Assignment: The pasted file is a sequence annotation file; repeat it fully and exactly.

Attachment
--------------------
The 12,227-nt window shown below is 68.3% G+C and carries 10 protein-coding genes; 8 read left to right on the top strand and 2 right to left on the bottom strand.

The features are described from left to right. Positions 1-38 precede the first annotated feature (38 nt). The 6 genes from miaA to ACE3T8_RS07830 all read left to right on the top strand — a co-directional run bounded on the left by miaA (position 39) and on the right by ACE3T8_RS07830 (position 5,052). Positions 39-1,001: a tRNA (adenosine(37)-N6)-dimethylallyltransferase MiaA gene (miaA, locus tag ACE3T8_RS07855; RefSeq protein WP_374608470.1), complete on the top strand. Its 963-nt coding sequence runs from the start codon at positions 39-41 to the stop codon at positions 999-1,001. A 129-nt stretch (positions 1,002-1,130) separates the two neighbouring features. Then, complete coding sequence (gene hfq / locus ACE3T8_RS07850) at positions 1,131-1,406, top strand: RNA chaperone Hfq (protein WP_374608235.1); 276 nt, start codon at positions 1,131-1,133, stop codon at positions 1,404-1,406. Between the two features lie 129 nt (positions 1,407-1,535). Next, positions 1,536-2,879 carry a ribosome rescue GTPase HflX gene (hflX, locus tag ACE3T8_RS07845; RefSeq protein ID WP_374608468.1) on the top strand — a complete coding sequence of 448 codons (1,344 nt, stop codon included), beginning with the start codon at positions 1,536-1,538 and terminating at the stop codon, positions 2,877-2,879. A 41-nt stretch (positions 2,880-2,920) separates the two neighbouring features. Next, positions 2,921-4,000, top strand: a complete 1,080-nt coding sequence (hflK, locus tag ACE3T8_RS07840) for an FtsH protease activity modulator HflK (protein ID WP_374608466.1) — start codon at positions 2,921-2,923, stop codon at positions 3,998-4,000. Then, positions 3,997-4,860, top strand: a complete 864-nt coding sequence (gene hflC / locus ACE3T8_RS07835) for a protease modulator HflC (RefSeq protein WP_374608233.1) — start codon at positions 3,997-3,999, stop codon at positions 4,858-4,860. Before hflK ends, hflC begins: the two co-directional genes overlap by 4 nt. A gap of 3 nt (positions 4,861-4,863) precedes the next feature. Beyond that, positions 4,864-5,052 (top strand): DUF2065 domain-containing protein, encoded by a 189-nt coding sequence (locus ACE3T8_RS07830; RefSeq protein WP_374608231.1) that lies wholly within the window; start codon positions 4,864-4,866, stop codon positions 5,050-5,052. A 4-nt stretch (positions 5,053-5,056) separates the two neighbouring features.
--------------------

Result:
The 12,227-nt window shown below is 68.3% G+C and carries 10 protein-coding genes; 8 read left to right on the top strand and 2 right to left on the bottom strand.

The features are described from left to right. Positions 1-38 precede the first annotated feature (38 nt). The 6 genes from miaA to ACE3T8_RS07830 all read left to right on the top strand — a co-directional run bounded on the left by miaA (position 39) and on the right by ACE3T8_RS07830 (position 5,052). Positions 39-1,001: a tRNA (adenosine(37)-N6)-dimethylallyltransferase MiaA gene (miaA, locus tag ACE3T8_RS07855; RefSeq protein WP_374608470.1), complete on the top strand. Its 963-nt coding sequence runs from the start codon at positions 39-41 to the stop codon at positions 999-1,001. A 129-nt stretch (positions 1,002-1,130) separates the two neighbouring features. Then, complete coding sequence (gene hfq / locus ACE3T8_RS07850) at positions 1,131-1,406, top strand: RNA chaperone Hfq (protein WP_374608235.1); 276 nt, start codon at positions 1,131-1,133, stop codon at positions 1,404-1,406. Between the two features lie 129 nt (positions 1,407-1,535). Next, positions 1,536-2,879 carry a ribosome rescue GTPase HflX gene (hflX, locus tag ACE3T8_RS07845; RefSeq protein ID WP_374608468.1) on the top strand — a complete coding sequence of 448 codons (1,344 nt, stop codon included), beginning with the start codon at positions 1,536-1,538 and terminating at the stop codon, positions 2,877-2,879. A 41-nt stretch (positions 2,880-2,920) separates the two neighbouring features. Next, positions 2,921-4,000, top strand: a complete 1,080-nt coding sequence (hflK, locus tag ACE3T8_RS07840) for an FtsH protease activity modulator HflK (protein ID WP_374608466.1) — start codon at positions 2,921-2,923, stop codon at positions 3,998-4,000. Then, positions 3,997-4,860, top strand: a complete 864-nt coding sequence (gene hflC / locus ACE3T8_RS07835) for a protease modulator HflC (RefSeq protein WP_374608233.1) — start codon at positions 3,997-3,999, stop codon at positions 4,858-4,860. Before hflK ends, hflC begins: the two co-directional genes overlap by 4 nt. A gap of 3 nt (positions 4,861-4,863) precedes the next feature. Beyond that, positions 4,864-5,052 (top strand): DUF2065 domain-containing protein, encoded by a 189-nt coding sequence (locus ACE3T8_RS07830; RefSeq protein WP_374608231.1) that lies wholly within the window; start codon positions 4,864-4,866, stop codon positions 5,050-5,052. A 4-nt stretch (positions 5,053-5,056) separates the two neighbouring features.